Brown advanced on Wilson despite orders to stop, even after being shot
A black witness who claims to have seen the killing of Mike Brown by Ferguson police officer Darren Wilson “from start to finish” and who also purports to have just completed testifying in front of the Grand Jury, has subsequently been interviewed by the local St. Louis Post-Dispatch newspaper (on condition of anonymity).
Key facets of his testimony to the grand jury, as he recounts it, include:
- Officer Wilson did not fire while Brown was moving away form him, but only when Brown turned back towards him.
- Brown motioned with his arms out to his sides, but never raised them high.
- Brown continued to advance on Wilson despite repeated orders to stop.
- When Wilson fired his last rounds Brown was only ~20 feet away (those of you familiar with the Tueller drill understand the tactical implications of that distance, although this witness almost certainly did not).
- Brown’s friend and criminal cohort Dorian Johnson took off running when the first round was fired inside Wilson’s police vehicle (thus casting further doubt on his testimony of later events, as if further doubt was needed).
- He saw a struggle inside the patrol car, and saw Wilson’s hat fly off.
- A shot was heard, at which point Brown ran, followed by Wilson (thus measurements of Brown’s body from Wilson’s vehicle are not likely representative of the distance between the men when Wilson fired).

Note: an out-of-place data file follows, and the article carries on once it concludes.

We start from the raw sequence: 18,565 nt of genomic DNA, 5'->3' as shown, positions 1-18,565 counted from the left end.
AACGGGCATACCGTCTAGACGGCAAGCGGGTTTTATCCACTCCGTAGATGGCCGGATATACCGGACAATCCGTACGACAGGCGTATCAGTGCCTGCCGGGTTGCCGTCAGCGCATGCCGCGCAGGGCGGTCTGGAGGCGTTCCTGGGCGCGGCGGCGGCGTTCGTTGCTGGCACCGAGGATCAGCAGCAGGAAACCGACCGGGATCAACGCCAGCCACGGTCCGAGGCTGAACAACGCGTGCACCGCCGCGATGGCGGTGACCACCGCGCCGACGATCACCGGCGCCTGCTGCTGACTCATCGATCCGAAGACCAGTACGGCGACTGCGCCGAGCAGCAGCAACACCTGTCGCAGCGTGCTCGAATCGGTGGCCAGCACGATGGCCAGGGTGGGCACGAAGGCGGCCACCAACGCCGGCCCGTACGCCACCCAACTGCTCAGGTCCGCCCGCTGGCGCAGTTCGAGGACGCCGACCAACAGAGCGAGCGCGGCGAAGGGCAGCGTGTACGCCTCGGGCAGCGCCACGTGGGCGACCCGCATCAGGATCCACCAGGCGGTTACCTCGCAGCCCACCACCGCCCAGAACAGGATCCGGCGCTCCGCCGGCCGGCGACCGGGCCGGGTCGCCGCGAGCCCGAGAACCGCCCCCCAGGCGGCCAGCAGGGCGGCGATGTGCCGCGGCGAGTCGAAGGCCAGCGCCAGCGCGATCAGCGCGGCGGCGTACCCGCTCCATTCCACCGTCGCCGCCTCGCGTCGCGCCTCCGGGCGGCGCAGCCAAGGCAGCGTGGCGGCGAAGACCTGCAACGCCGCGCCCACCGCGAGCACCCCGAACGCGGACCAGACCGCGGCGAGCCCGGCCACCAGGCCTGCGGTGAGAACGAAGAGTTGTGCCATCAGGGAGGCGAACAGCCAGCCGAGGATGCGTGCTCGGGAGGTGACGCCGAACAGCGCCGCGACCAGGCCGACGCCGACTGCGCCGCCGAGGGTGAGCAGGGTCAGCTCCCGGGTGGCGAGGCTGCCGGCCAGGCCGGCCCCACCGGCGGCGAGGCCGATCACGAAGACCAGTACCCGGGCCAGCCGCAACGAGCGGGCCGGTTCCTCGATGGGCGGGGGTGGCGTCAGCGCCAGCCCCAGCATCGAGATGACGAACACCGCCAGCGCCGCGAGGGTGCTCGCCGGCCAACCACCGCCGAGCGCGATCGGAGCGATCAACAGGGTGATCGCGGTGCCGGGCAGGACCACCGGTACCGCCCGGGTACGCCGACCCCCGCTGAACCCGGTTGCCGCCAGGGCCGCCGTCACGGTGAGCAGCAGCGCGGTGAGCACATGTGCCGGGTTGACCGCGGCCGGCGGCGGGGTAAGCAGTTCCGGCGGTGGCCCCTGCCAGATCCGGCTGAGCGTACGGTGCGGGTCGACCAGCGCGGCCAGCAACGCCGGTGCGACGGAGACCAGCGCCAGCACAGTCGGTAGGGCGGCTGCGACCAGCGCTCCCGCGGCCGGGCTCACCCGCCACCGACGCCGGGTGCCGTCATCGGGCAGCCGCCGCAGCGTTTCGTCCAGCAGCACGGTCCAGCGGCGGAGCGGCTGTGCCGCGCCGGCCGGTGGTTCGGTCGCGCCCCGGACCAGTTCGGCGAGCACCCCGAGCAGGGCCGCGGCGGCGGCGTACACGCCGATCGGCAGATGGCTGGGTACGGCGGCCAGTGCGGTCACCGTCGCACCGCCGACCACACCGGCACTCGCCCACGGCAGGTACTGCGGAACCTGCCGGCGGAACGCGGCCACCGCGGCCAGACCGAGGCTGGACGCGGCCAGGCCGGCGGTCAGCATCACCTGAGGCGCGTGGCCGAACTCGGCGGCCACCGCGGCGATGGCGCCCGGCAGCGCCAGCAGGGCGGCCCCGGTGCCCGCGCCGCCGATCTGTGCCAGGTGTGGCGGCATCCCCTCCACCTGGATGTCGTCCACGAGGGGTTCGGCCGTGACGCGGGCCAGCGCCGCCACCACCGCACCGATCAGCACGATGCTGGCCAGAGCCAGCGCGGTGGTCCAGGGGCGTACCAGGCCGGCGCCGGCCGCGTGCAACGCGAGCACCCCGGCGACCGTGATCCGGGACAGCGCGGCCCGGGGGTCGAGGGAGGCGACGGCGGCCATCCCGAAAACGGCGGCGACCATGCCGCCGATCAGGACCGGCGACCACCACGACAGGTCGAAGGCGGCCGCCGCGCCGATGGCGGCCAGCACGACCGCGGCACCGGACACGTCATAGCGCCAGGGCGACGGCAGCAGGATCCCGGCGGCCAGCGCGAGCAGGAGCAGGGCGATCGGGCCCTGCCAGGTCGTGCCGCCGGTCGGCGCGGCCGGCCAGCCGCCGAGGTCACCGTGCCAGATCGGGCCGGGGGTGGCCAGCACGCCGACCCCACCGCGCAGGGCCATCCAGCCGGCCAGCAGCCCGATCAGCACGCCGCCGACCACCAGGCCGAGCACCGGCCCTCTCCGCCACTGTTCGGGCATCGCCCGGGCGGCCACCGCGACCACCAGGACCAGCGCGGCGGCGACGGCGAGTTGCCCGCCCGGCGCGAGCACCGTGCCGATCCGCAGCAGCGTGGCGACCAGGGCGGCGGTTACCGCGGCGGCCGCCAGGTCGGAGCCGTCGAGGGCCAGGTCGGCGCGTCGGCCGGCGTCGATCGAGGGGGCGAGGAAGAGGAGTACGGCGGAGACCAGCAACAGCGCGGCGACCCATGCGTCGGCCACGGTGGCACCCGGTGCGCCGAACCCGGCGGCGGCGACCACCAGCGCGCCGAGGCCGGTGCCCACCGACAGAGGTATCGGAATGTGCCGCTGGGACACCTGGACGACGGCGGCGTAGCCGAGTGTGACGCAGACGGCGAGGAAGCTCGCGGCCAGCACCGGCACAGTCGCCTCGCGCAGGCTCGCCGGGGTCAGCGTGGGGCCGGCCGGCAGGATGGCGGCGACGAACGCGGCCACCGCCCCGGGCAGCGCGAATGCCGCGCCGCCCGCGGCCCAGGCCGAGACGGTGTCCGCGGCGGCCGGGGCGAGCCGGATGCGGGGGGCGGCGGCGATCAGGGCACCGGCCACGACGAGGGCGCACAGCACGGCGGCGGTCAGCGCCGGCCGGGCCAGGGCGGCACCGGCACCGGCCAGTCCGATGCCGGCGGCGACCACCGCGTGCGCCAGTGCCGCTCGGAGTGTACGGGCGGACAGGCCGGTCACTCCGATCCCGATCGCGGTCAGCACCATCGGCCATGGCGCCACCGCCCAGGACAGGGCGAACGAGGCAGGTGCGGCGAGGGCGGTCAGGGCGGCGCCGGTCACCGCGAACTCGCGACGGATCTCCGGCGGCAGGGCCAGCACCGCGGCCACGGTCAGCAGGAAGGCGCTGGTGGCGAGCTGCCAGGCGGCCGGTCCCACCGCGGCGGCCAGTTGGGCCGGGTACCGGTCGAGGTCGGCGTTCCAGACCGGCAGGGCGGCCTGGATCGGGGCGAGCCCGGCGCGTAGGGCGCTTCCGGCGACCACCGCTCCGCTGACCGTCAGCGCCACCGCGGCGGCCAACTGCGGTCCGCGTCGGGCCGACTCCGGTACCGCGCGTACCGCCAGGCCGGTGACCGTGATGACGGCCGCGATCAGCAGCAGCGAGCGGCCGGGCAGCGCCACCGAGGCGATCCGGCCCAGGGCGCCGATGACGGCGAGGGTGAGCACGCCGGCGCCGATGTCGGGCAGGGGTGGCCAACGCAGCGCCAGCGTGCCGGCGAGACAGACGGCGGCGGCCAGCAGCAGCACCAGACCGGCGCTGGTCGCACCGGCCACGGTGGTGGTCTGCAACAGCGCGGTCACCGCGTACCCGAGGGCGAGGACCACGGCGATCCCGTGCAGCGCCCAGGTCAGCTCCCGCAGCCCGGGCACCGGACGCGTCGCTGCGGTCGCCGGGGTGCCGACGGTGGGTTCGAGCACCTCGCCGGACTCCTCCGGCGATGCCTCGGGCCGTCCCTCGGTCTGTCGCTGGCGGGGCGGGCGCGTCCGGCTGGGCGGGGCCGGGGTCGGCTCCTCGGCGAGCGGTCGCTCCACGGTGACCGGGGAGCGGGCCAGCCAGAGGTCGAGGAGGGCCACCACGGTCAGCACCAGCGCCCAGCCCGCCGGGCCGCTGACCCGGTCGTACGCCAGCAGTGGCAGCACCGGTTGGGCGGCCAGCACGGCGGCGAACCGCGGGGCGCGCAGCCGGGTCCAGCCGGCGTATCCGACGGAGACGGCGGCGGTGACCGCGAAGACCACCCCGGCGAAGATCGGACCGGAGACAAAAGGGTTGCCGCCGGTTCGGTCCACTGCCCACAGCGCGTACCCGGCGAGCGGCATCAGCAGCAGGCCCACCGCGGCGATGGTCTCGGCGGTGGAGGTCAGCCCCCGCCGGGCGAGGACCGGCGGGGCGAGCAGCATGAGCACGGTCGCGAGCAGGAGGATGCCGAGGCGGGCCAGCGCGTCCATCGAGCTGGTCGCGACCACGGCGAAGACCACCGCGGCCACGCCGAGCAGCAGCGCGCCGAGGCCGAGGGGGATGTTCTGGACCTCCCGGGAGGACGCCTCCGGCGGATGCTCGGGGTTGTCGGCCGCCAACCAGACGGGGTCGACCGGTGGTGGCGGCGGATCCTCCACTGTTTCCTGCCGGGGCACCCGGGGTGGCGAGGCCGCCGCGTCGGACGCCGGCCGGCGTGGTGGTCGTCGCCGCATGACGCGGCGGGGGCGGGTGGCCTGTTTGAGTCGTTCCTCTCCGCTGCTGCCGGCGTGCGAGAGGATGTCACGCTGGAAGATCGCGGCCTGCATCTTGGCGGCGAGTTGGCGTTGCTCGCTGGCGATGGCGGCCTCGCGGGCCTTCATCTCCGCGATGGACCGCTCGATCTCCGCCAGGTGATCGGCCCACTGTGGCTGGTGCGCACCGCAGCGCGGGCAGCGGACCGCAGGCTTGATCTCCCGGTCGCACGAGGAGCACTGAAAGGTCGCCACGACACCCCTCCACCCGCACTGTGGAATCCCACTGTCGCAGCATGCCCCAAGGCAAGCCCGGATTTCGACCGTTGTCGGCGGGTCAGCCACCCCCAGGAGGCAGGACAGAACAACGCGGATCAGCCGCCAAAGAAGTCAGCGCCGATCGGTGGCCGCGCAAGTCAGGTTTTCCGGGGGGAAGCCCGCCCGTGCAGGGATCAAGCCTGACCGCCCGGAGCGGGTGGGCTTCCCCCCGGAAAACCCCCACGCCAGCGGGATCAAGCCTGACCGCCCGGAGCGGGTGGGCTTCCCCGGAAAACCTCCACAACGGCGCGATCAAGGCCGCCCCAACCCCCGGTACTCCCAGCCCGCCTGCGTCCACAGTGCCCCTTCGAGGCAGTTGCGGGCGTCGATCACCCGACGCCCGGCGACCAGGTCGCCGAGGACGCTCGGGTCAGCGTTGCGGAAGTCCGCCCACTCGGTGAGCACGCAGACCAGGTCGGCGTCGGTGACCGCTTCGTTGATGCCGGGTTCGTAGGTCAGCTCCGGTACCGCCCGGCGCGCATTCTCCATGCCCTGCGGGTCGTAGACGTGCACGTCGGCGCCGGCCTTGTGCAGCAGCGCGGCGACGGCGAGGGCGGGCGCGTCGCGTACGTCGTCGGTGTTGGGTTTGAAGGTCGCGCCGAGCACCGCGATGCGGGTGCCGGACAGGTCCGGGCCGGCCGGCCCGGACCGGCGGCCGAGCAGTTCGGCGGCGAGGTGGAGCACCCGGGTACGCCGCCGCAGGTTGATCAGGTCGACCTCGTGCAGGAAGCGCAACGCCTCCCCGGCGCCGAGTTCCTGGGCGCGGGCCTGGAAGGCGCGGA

- Wilson, gun drawn, shouted repeatedly at Brown to stop his flight.
- Brown stopped, mumbled something inaudible, and began advancing on Wilson, despite Wilson having his gun in hand.
- Wilson again ordered Brown to stop, and fired three shots.
- Brown staggered, apparently from being struck by one or more rounds, then continued to advance on Wilson.
- Wilson fired four more rounds, the last of which discharged as Brown was falling.
Remarkably, after having provided this testimony, the witness is quoted in the interview as saying “He was already on his way down when he fired those last shots. What transpired to us, in my eyesight, was murder. Down outright murder.”
It is noteworthy that the Grand Jury also heard four hours of testimony from Officer Wilson personally, back on September 9.
Recently the Grand Jury elected to delay a decision on indictment of Wilson for an additional 60 days, beyond the fourth-month period normally provided.
Further, the prosecutor presenting the case to the Grand Jury has essentially simply handed them all available evidence for their perusal, and is making little or no effort to communicate the type of narrative of guilt that generally makes an indictment a foregone conclusion.
[Update (10/17/14): That last paragraph apparently created some confusion. This kind of lackadaisical effort by a prosecutor typically suggests an indictment is unlikely.]
[Note: Featured Image changed after publication]
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Andrew F. Branca is an MA lawyer and the author of the seminal book “The Law of Self Defense, 2nd Edition,” available at the Law of Self Defense blog (autographed copies available) and Amazon.com (paperback and Kindle). He also holds Law of Self Defense Seminars around the country, and provides free online self-defense law video lectures at the Law of Self Defense Institute and podcasts through iTunes, Stitcher, and elsewhere.DONATE
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